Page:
Great Women Artists: A Visual, Historical, and Overdue Artistic Journey

Published November 8, 2019

Great Women Artists, a massive yellow-tinted book, is an extensive collection of art spanning over 500 years and featuring over 400 passionate, diverse artists—and they’re all women. The artists are from over 50 countries, each with their own backgrounds, cultures, and histories, and encompass various mediums, from painting and sculpture, to photography and video installations. The collection promotes art created by every type of woman, and reflects on an era when art made by women, for women, is more prominent than ever. ” Great Women Artists is the most extensive fully illustrated book of women artists ever published,” said Laurent Claquin, head of Kering Americas. “I think that’s very exciting. It also holds great significance and inspiration for women in the arts today.” The cover of the book suggests a strike through the word “women”— hinting at the lack of appreciation for art created by women and its impact across history. The title was a deliberate choice and an immediate response to an essay by art historian, Linda Nochlin, “Why Have There Been No Great Women Artists.” In her essay, the art historian delivers an extensive look into female creativity throughout time and how it is still influential today. Much like this mesmerizing compilation of art by great artists, the essay uplifts and glorifies women who’ve been under-appreciated and undervalued for way too long by the art world. Below are a few of the works and incredible artists featured in Great Women Artists. In the words of Pat Steir, “What makes a great artist? Great art….”

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When Racism And Sexism Are No Longer Fashionable, What Will Your Art Collection Be Worth? by Guerrilla Girls, 1989

Guerrilla Girls (active from 1985), When Racism & Sexism Are No Longer Fashionable, What Will Your Art Collection Be Worth? 1989, offset lithograph on paper, 43.2 × 55.9 cm (17 × 22 in). Picture credit: © Guerrilla Girls. Courtesy guerrillagirls.com. (page 165)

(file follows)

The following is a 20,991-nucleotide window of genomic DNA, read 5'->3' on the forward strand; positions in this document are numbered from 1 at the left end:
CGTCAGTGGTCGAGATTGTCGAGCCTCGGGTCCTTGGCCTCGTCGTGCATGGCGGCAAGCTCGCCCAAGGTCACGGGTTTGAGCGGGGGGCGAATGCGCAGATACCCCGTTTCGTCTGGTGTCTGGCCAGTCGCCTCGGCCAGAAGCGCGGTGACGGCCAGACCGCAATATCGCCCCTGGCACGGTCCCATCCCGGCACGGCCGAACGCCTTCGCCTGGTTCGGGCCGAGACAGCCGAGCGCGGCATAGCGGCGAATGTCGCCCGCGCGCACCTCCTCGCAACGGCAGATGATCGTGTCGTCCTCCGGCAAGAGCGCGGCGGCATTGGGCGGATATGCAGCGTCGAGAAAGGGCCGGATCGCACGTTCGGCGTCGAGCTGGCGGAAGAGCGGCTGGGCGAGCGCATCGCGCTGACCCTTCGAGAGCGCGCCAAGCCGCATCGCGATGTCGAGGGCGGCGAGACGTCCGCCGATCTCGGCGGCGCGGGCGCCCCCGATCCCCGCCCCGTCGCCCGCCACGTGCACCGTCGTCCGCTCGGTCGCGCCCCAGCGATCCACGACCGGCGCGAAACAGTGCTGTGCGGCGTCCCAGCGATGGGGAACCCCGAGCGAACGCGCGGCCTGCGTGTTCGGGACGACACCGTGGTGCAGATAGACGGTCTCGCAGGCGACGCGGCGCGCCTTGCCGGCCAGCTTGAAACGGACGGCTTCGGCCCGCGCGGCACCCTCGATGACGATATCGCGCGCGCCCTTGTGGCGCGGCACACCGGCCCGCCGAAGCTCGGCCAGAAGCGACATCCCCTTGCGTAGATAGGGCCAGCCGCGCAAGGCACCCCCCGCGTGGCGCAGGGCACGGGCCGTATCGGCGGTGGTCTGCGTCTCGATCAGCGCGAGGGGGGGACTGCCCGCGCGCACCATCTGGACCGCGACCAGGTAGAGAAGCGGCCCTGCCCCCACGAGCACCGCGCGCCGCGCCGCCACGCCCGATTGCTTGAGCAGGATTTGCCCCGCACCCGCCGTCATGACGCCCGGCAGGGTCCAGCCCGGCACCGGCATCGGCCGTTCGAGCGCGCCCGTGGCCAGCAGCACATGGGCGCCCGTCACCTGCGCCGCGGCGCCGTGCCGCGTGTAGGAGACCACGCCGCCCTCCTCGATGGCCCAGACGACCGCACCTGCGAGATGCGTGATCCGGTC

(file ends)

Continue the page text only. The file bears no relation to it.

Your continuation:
The Guerrilla Girls are a group of women and art activists who use historic women’s artists names and masks to stay anonymous, working to expose sexual and racial discrimination in the art world. The group originated in 1985, after protesting at New York’s Museum of Modern Art exhibition An International Survey of Recent Painting and Sculpture, for their lack of representation of women and people of color. There most recognizable work, titled Do Women Have to be Naked to Get into the Met Museum? features the work of Jean-Auguste-Dominique Ingres, in which they applied their famous mask to an image of a nude woman in La Grande Odalisque. Under the image is a statistic, “Less than 5% of the artists in the Modern Art sections are women, but 85% of the nudes are female.”

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Du Oder Ich (You Or Me) by Maria Lassnig, 2005

Maria Lassnig (born 1919, Kappel am Krappfeld, Austria, died 2014, Vienna), Du Oder Ich (You Or Me), 2005, oil on canvas, 203 × 155 cm (79 ⅞ × 61 in), private collection. Picture credit: © Maria Lassnig Foundation, Courtesy Hauser & Wirth. Photo: Stefan Altenburger Photography Zürich (page 232)

This self-portrait features Maria Lassnig’s method of “body-awareness-painting” a term she coined when painting bodies and ‘”external realities” in an effort to paint bodily sensations. With a combination of terror, horror, and vulnerability, this piece challenges the representation and use of the nude female body in art. At the time of this painting, Lassnig had been professionally painting for over 70 years, although largely unrecognized until later in her life. She lived and painted in various places, including Paris and New York, only to return to her home of Vienna, Austria to teach at the University of Applied Arts.